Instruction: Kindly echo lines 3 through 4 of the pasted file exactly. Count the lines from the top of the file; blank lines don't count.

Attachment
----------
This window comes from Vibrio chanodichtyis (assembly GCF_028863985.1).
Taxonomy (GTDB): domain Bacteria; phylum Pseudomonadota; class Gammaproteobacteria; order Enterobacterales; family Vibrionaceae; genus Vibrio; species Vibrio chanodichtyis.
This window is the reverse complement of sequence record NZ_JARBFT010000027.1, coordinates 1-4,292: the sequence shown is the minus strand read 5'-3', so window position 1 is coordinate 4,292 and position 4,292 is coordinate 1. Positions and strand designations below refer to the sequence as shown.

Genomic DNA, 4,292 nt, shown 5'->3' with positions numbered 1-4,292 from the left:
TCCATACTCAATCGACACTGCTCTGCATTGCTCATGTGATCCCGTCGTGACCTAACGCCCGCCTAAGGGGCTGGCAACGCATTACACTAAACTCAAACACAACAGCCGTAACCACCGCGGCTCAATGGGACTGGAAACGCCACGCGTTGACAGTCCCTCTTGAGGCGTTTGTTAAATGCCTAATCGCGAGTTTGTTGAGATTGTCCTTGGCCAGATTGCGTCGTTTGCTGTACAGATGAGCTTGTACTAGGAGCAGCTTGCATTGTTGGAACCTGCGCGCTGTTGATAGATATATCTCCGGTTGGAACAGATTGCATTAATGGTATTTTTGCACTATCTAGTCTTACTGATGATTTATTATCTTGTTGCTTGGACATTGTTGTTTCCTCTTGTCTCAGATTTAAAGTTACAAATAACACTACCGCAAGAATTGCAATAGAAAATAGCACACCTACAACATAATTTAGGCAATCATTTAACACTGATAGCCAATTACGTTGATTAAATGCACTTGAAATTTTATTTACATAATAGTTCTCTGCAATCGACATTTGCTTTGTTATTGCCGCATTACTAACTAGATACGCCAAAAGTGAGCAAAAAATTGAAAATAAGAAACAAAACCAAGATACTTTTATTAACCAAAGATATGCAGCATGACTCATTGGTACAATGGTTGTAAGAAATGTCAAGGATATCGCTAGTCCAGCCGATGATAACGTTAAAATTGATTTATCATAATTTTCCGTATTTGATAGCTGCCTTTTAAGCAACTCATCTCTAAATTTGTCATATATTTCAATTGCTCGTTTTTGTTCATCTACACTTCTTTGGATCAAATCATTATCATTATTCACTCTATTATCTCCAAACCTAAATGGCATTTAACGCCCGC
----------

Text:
This window is the reverse complement of sequence record NZ_JARBFT010000027.1, coordinates 1-4,292: the sequence shown is the minus strand read 5'-3', so window position 1 is coordinate 4,292 and position 4,292 is coordinate 1. Positions and strand designations below refer to the sequence as shown.

Genomic DNA, 4,292 nt, shown 5'->3' with positions numbered 1-4,292 from the left: